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Serum Thawing & Heat Inactivation

(Chris Cohick from JRH Biosciences catalogue)

How to thaw serum:

Serum that is stored at -10 C to -40 C is stable for extended periods of time. It is neither necessary or desirable to store serum at -70 C, as it does not prolong the shelf life of the product and will often damage the bottles. Particular care should be taken when thawing material for use to protect the integrity of the product and to prevent breakage of the bottles.

  1. Remove bottles from the freezer and place in a refrigerator or cold room where the temperature is 2 C to 8 C.

  2. Allow serum to thaw completely and to reach the temperature of the environment. Overnight exposure is usually adequate.

  3. Remove serum and allow to reach room temperature prior to use. After serum has reached room temperature, it can be prewarmed to 37 C for mixing with medium, or it can be heat inactivated (see below).

  4. Serum should never be taken from a frozen or refrigerated state and placed in a water bath to expedite thawing or warming. Such handling compromises the quality of the serum and may cause the bottle to break.

How to heat inactivate serum:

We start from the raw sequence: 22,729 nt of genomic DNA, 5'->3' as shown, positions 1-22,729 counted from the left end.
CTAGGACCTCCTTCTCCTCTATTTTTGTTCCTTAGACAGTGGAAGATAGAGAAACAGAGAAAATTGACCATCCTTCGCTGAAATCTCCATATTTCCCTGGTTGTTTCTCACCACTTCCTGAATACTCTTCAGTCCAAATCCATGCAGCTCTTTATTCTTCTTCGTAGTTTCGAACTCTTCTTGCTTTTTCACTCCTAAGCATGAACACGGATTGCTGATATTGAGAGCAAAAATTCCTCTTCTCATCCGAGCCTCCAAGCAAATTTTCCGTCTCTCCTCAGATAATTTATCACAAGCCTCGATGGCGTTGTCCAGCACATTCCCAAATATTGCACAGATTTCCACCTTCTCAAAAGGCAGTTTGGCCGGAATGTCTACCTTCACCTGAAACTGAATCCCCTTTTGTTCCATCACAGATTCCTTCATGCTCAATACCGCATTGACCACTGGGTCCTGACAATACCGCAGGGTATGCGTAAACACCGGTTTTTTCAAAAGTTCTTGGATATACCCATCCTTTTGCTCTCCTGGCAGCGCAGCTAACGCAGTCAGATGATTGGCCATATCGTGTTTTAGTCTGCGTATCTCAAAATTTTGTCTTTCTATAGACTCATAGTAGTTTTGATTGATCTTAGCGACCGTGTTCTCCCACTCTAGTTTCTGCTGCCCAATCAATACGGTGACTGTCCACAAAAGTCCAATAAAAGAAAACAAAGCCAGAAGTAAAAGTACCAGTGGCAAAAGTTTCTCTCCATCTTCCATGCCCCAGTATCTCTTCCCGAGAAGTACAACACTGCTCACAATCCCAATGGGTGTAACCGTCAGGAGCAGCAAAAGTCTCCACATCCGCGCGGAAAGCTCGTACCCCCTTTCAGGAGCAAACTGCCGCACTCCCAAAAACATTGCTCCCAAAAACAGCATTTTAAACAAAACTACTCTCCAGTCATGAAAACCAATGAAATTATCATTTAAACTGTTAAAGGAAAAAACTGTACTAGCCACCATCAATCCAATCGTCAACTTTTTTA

Many cell culture products use serum that has been heat inactivated to destroy complement that may lead to cell lysis by antibody binding.

  1. Thaw the serum slowly (see above).

  2. Prepare a water bath large enough to accommodate the number of bottles being treated. Water temperature should be 56 C.

  3. Place bottles of thawed serum in the water bath. Include a bottle of water of the same size as the bottles of serum; place a calibrated thermometer in this bottle.

  4. Bottles should be agitated gently during the heat inactivation process to ensure uniform heating throughout the serum.

  5. When the temperature of the bottle of water has reached 56 C, begin timing the heat inactivation. Continue to agitate the serum.

  6. After 30 minutes of treatment at 56 C, remove the serum from the water bath. Prolonged treatment will cause deterioration of some components of the serum.

  7. Heat inactivated serum frequently contains flocculent material. This is lipoprotein; its appearance is a normal phenomenon and not an indication that the quality of the serum has been compromised in any way.